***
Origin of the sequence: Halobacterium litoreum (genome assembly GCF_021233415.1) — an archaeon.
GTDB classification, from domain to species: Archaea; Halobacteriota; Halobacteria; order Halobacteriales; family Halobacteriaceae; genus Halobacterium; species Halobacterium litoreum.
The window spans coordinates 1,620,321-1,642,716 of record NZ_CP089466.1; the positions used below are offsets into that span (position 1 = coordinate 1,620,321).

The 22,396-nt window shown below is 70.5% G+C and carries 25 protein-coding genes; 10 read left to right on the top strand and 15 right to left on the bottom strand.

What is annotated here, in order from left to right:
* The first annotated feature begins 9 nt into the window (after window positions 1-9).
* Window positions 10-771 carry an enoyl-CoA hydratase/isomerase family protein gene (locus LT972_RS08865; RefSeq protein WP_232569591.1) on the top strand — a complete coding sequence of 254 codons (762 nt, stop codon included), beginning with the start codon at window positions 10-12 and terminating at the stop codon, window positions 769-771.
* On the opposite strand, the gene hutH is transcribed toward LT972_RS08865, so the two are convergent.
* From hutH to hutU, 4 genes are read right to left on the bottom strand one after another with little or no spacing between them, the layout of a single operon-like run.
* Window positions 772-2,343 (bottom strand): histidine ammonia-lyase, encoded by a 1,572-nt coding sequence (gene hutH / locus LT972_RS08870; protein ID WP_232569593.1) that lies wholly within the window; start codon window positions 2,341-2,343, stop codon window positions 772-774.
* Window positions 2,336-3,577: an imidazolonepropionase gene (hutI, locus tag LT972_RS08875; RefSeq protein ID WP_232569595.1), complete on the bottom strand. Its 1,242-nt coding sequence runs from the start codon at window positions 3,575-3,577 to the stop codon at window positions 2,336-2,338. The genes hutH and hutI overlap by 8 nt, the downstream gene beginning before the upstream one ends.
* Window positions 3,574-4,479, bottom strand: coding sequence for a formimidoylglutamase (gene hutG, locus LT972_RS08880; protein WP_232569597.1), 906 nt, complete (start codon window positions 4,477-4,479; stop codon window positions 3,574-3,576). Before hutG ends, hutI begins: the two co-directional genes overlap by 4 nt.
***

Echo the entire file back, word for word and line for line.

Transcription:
Origin of the sequence: Halobacterium litoreum (genome assembly GCF_021233415.1) — an archaeon.
GTDB classification, from domain to species: Archaea; Halobacteriota; Halobacteria; order Halobacteriales; family Halobacteriaceae; genus Halobacterium; species Halobacterium litoreum.
The window spans coordinates 1,620,321-1,642,716 of record NZ_CP089466.1; the positions used below are offsets into that span (position 1 = coordinate 1,620,321).

The 22,396-nt window shown below is 70.5% G+C and carries 25 protein-coding genes; 10 read left to right on the top strand and 15 right to left on the bottom strand.

What is annotated here, in order from left to right:
* The first annotated feature begins 9 nt into the window (after window positions 1-9).
* Window positions 10-771 carry an enoyl-CoA hydratase/isomerase family protein gene (locus LT972_RS08865; RefSeq protein WP_232569591.1) on the top strand — a complete coding sequence of 254 codons (762 nt, stop codon included), beginning with the start codon at window positions 10-12 and terminating at the stop codon, window positions 769-771.
* On the opposite strand, the gene hutH is transcribed toward LT972_RS08865, so the two are convergent.
* From hutH to hutU, 4 genes are read right to left on the bottom strand one after another with little or no spacing between them, the layout of a single operon-like run.
* Window positions 772-2,343 (bottom strand): histidine ammonia-lyase, encoded by a 1,572-nt coding sequence (gene hutH / locus LT972_RS08870; protein ID WP_232569593.1) that lies wholly within the window; start codon window positions 2,341-2,343, stop codon window positions 772-774.
* Window positions 2,336-3,577: an imidazolonepropionase gene (hutI, locus tag LT972_RS08875; RefSeq protein ID WP_232569595.1), complete on the bottom strand. Its 1,242-nt coding sequence runs from the start codon at window positions 3,575-3,577 to the stop codon at window positions 2,336-2,338. The genes hutH and hutI overlap by 8 nt, the downstream gene beginning before the upstream one ends.
* Window positions 3,574-4,479, bottom strand: coding sequence for a formimidoylglutamase (gene hutG, locus LT972_RS08880; protein WP_232569597.1), 906 nt, complete (start codon window positions 4,477-4,479; stop codon window positions 3,574-3,576). Before hutG ends, hutI begins: the two co-directional genes overlap by 4 nt.